Group Name: VARPEX
Group Members and Contributions: Abbi Ward, Dillon Reisman, Prerna Ramachandra, Sam Payne
Dillon recorded participant answers and wrote up information about our participants/people we observed and their responses and gathered test subjects.
Sam provided the music and music equipment, recorded the answers to the task analysis questions and gathered test subjects.
Abbi drew some of the sketches and wrote up information about the contextual interviews.
Prerna drew the storyboards, gathered some of the test subjects and helped with conducting interviews and compiled the blog post.
Group Number: 9
Problem and Solution Overview
We are addressing the problem that the concert experience can only be replicated by expensive, non-portable hardware. Further, these systems cause noise pollution in tight-living quarters. We will create an article of clothing worn on the torso that will use vibrating motors to generate stimulus similar to that created by loud bass – that is, a vibrating sensation on the skin. Our solution is portable, relatively inexpensive, and avoids the noise pollution problem.
Description of Users Observed in Contextual Enquiry
The target group of users we observed were students aged 18-22. They all have enjoyed listening to music at eating clubs on weekends or going to the occasional concert. They do these things, however, for a variety of different reasons. Some go to clubs for the social aspect of it (their friends are there, their friends are performing, etc.). Most, however, find the act of listening to the music enjoyable in its own right. The observed users enjoy many forms of music, and for most that includes some form of electronic music, though they had varying opinions on the quality of dubstep specifically. It helps that what is played in clubs is mostly of this type, as opposed to rock or other genres.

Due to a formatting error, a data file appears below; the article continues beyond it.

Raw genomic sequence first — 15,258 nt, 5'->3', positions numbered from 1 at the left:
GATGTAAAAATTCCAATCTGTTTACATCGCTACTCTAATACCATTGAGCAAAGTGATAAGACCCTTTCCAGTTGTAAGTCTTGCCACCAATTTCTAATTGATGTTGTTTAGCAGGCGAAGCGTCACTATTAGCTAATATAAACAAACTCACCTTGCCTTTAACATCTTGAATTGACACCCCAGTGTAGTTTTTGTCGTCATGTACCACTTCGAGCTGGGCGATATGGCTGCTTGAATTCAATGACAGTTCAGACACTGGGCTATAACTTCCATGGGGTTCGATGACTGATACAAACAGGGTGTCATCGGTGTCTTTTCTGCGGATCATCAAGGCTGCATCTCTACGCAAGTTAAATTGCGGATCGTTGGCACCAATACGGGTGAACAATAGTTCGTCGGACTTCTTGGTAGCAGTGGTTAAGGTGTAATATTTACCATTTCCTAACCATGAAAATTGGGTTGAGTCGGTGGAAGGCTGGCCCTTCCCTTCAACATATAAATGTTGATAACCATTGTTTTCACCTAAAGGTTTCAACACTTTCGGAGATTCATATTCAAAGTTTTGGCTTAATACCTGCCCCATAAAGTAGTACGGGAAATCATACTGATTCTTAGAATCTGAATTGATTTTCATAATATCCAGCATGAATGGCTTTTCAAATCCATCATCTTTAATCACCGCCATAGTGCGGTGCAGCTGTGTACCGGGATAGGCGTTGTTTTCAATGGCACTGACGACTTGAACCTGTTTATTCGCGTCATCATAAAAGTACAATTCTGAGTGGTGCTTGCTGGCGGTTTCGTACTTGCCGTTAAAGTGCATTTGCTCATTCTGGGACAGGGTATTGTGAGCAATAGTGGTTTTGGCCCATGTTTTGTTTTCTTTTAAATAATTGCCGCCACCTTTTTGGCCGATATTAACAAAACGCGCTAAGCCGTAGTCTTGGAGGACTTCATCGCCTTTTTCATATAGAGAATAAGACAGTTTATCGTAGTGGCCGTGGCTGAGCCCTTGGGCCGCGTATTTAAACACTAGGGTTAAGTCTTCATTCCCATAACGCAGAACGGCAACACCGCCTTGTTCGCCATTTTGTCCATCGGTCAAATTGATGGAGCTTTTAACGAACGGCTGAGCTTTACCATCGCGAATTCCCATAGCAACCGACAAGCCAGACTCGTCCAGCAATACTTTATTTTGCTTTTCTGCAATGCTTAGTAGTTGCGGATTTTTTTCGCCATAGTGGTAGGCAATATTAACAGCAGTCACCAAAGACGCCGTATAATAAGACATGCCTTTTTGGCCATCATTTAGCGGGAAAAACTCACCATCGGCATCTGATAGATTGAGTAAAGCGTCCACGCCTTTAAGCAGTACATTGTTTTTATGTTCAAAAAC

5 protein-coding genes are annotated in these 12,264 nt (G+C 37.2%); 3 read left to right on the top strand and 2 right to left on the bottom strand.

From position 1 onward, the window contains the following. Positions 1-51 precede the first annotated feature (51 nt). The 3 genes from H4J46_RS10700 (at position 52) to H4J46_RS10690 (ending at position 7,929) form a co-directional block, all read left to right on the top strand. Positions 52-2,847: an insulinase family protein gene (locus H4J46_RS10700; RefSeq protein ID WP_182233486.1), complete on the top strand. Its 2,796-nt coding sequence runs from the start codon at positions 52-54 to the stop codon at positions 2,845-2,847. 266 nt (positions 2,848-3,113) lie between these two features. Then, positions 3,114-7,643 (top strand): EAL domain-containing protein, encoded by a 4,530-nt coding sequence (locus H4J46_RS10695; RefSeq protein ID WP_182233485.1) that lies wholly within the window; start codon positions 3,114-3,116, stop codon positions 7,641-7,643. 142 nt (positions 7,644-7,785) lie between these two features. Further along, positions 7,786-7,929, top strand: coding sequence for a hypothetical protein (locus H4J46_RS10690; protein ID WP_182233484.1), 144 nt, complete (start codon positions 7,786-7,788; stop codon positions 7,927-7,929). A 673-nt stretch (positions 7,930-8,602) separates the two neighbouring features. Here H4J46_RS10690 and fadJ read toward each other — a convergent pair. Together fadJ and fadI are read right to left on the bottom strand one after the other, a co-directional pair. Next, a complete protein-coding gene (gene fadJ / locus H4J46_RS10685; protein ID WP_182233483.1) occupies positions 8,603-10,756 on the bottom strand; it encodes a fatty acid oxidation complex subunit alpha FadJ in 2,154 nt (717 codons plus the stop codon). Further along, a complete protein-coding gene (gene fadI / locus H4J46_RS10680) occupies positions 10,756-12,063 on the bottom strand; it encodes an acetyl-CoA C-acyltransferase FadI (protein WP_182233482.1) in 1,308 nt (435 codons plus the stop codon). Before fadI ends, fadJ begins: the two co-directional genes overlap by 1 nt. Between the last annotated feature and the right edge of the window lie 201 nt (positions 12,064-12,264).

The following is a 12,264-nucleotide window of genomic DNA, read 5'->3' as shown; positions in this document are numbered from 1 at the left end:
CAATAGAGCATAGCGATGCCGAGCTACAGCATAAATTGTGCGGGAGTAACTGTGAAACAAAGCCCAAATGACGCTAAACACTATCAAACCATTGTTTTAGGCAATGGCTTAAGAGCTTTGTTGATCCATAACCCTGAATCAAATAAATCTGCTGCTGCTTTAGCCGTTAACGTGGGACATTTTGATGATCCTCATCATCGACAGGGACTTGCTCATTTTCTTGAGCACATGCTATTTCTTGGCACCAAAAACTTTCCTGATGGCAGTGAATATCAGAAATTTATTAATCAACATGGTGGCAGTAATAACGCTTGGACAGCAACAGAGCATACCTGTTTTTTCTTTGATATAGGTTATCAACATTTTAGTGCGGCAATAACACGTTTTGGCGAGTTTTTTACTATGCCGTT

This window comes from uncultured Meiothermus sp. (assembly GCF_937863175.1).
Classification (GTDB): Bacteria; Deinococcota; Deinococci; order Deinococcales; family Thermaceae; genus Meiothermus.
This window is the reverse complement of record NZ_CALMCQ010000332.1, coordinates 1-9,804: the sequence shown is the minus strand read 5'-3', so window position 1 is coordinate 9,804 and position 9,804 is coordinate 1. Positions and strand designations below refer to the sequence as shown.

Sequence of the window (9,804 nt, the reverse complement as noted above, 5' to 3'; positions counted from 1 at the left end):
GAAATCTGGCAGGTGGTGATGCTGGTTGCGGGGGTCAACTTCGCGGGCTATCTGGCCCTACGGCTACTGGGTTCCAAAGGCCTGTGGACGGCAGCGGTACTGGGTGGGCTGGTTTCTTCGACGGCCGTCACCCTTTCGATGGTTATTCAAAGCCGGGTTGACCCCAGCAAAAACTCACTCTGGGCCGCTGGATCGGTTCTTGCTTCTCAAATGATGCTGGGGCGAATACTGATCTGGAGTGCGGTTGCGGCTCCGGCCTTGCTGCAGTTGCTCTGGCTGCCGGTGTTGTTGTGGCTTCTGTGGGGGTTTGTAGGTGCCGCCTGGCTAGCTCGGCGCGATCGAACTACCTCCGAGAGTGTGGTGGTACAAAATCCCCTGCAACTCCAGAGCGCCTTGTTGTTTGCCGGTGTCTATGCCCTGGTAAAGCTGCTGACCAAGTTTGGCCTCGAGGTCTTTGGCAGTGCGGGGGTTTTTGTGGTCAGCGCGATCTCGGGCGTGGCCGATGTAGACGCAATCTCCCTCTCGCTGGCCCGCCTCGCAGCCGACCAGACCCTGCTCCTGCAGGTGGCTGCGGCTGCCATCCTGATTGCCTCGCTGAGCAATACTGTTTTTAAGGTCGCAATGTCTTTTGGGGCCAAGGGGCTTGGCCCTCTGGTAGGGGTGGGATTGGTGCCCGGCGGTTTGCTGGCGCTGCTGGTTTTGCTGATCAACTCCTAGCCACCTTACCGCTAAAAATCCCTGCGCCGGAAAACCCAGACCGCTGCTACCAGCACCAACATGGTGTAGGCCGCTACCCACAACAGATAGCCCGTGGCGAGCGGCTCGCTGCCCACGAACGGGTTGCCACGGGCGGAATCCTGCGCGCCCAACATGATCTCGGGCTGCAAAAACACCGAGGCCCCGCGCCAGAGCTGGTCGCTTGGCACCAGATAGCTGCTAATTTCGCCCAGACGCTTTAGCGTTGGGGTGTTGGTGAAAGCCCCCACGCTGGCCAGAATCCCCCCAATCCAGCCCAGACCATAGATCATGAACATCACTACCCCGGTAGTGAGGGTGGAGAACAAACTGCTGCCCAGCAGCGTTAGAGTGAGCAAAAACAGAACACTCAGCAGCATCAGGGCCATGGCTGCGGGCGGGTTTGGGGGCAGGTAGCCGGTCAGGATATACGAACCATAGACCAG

Contextual Inquiry Interview Descriptions
We invited six individuals to Sam Payne’s room on a Saturday afternoon. Sam has a good quality subwoofer which we used to experiment with different bass frequencies. We invited individual participants to the room at different times. We introduced ourselves and described the class and the purpose of the questions we were going to ask. For each participant, we walked through a series of questions about their music-listening habits and tried to get a feel for how, when, and why these students are listening to music. We then played a series of frequencies for them (from 110 Hz down to 50Hz) while they stood next to the subwoofer. We asked them to describe the sensation and where they felt it. We then put a foam chair near the subwoofer and had them listen to the tones again. We asked them to describe the sensations again, where they felt it, and how they liked it.
As participants answered our questions, we recorded their answers in this form, which gives a basic outline of the sorts of questions we asked.